Myka Nyne: Okay. It would be one love… yeah, there’s always gotta be love in it. Can’t forget that. “Mykology” would also represent, before I go into the izms… you could have mentioned an anthology of styles, and not necessarily songs, but biology, so any and all of the ‘ologies. You know, once again it’s sort of introspective because it’s biology, but Mykology, one of the tenets would be: freestyling with a sense of focus that might come across as contradictory or hypocritical even or diametrically opposite really just represents a wider range to be open to what’s better in the face of rejecting or being rejected, is really the tricks and only makes room for something better in the face of this or that change. Maintaining the policy of doing your best to not talk about who fucks who, who does what drug, who has what money, cause it keeps you out of that Jerry Springer/Maury Povich bullshit, and let’s see… using that love power. You know, looking people in the eye, even if you have on sunglasses, just to give that spiritual download, that soul-to-soul, eye-to-eye vibration. Being aware of different changes going on in our existence, as well as in our minds, and other people as well. And you know… times are hard, man. It’s really hard these days. We could use all the help we can, as artists. If we are doing something good for you, chances are that I anticipate maintaining being one that reciprocates.

Wow, that sounds like a beautiful religion. I’m a believer. And will be even more of one when I get the album.

Yeah, enjoy that album, man!

Yes, and I’m also glad that Freestyle Fellowship continues to record and carry on tradition, without that talk of retirement. The group is so important, and whether it’s now, twenty years from now, or twenty years ago, people will continue to discover the creativity of the group. But let’s talk about “The Promise” a bit. What can you possibly bring to the table that you guys haven’t before? You guys were rhyming in complex time signatures and brand new harmonies a decade ago. Do you not even approach the new material with a hip hop sensibility anymore? What do you want to do on this album?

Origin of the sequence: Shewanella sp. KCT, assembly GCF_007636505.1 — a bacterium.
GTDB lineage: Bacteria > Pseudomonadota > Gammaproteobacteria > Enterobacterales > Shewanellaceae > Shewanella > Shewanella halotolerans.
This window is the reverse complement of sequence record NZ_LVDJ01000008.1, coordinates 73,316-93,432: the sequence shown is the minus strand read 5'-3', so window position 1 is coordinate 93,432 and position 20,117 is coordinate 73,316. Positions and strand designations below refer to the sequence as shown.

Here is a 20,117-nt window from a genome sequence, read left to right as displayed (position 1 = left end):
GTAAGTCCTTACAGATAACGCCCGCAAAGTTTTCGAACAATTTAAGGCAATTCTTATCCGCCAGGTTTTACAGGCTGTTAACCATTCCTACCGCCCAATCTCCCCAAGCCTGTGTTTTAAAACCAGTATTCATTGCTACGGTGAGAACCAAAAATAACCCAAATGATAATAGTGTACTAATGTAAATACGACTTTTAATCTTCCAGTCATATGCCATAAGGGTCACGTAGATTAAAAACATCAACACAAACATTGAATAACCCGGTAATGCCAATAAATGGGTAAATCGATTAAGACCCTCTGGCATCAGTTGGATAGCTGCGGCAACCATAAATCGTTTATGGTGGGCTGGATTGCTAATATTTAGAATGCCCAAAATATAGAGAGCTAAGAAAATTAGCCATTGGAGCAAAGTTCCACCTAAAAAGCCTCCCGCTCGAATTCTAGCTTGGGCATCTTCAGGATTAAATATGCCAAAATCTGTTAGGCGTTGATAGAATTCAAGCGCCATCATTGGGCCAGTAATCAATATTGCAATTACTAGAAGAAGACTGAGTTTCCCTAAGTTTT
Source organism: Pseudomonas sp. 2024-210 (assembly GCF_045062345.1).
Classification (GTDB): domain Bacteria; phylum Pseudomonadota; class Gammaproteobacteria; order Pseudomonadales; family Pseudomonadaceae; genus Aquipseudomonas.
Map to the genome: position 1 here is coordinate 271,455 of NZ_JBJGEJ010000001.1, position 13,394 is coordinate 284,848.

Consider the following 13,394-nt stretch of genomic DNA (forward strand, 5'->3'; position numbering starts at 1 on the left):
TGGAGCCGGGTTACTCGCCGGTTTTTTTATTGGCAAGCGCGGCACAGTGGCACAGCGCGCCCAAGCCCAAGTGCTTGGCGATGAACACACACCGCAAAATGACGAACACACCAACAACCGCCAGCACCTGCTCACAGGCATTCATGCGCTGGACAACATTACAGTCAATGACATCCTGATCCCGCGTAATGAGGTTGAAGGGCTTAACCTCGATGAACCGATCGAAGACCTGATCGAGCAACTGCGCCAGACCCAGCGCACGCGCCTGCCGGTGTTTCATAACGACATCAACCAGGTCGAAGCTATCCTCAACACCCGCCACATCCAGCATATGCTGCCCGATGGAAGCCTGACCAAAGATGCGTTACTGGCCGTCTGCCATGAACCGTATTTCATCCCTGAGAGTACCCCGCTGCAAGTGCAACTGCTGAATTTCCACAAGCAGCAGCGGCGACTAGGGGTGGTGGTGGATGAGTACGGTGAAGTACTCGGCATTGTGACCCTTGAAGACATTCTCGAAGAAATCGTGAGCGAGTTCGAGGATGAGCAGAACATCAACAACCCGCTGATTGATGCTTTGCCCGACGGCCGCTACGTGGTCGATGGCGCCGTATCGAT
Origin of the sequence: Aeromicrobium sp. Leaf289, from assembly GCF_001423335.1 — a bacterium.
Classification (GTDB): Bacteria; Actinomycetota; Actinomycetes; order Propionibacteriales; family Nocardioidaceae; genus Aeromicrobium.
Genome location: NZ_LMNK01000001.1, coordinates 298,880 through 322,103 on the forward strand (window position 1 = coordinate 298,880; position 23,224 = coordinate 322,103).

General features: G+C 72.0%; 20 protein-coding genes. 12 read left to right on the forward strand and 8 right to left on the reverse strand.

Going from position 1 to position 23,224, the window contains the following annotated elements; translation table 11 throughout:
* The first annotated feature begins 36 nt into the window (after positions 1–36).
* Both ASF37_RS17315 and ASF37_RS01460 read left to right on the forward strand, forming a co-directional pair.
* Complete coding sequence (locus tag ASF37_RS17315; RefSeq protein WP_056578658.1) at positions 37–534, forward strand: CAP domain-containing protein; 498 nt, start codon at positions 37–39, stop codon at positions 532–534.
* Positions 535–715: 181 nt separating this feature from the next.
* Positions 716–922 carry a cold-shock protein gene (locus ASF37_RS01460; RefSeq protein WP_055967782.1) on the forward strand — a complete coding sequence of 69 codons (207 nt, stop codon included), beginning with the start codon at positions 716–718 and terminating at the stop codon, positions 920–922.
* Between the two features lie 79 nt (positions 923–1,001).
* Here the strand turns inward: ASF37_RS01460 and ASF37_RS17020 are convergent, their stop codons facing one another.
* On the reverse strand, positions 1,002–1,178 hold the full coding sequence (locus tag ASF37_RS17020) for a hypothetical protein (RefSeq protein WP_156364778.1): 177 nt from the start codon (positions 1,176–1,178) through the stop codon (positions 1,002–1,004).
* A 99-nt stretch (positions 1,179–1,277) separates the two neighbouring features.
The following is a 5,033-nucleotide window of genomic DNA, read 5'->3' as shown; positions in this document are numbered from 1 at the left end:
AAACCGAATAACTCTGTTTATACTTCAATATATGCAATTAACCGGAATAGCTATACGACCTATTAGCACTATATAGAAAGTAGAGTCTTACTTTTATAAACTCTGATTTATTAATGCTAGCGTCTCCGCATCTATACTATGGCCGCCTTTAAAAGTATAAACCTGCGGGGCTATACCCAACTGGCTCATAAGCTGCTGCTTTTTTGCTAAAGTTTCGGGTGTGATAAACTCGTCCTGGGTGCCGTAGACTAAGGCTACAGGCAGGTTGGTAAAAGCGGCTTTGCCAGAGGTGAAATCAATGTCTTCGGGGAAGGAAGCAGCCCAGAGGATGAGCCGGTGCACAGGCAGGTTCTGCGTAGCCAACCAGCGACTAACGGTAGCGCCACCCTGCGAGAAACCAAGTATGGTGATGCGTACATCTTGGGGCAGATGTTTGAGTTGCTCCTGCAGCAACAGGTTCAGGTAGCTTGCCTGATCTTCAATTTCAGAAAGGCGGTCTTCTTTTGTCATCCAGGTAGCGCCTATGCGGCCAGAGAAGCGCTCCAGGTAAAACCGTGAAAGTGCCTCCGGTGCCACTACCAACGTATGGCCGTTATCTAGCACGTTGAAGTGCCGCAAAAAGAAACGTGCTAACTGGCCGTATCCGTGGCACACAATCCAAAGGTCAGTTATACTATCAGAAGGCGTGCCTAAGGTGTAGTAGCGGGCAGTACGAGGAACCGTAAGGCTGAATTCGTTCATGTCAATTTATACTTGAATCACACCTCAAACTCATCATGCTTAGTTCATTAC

Myka Nyne: I think the name “The Promise” means – ‘we haven’t stopped rapping’. And, you know, we want to come with slightly different approaches than we had on the last LP, and maintain some of the tenets of any of the LPs. Like “The Promise” has an intro that’s similar “To Whom It May Concern”, and doesn’t have songs like “To Whom”. And it doesn’t have hella the DJ work of “To Whom”. But we kick styles like on the songs “We (Are)”, where we kick the good old fashioned early 90’s style group mentality kind of thing. And on the song “This Right Here”, it kind of takes it to a more of a “’98 Sessions” Fellowship album. And the song like “Popular”, it’s like Jupiter’s “Park Bench People” off “Inner City Griots”. Granted, I’m personally into more like producer kind of beats on a jazzy, electro-dubby-type of vibration. It’s good to rock with the Fellowship and it’s good for me to release “Mykology” because it keeps me in my lane, hip hop wise. And that’s the shit that’s soulful in and of itself. I could put the vocals out, release the acapellos and have everyone have at it, remixing it. But I like what Villainous did on my album, and I like what the collection of artists did on the fellowship album. On “The Promise” album my favorite track is “This Right Here” just rap-wise, cause it’s like just us in a cipher, kicking our bars and shit. I like “Introspective”… I like “Candy” cause Jimmy James just sings the shit outta the chorus. Oh yeah man, and I don’t know if the Fellowship ever recorded a verse with a female singing the chorus. Other than that song “Why?” that we leaked… that’s not going to be on the LP. I’m not sure. But on the follow-up LP called “PowerPlant”. It has this smoker on it “Party Crasher”. And I know I’m marketing and promoting my current “Mykology” album, but I’m talking about “Grammaphone”, and my current LP “Promise” and I’m talking about “Power Plant”, but it has some bangers and some interesting joints on it as well. And there might even be some preliminary copies floating around, if you are a lucky fan…

So, if you could indulge an optimistic dreamer like myself: what do you think would have happened if Freestyle Fellowship signed to Death Row? I heard Lady of Rage talking about that and it blew my mind. If you don’t mind, can you imagine what it would have been like if you got a chance to work with Dr. Dre and Tupac and them during the beginning of the West Coast g-funk days?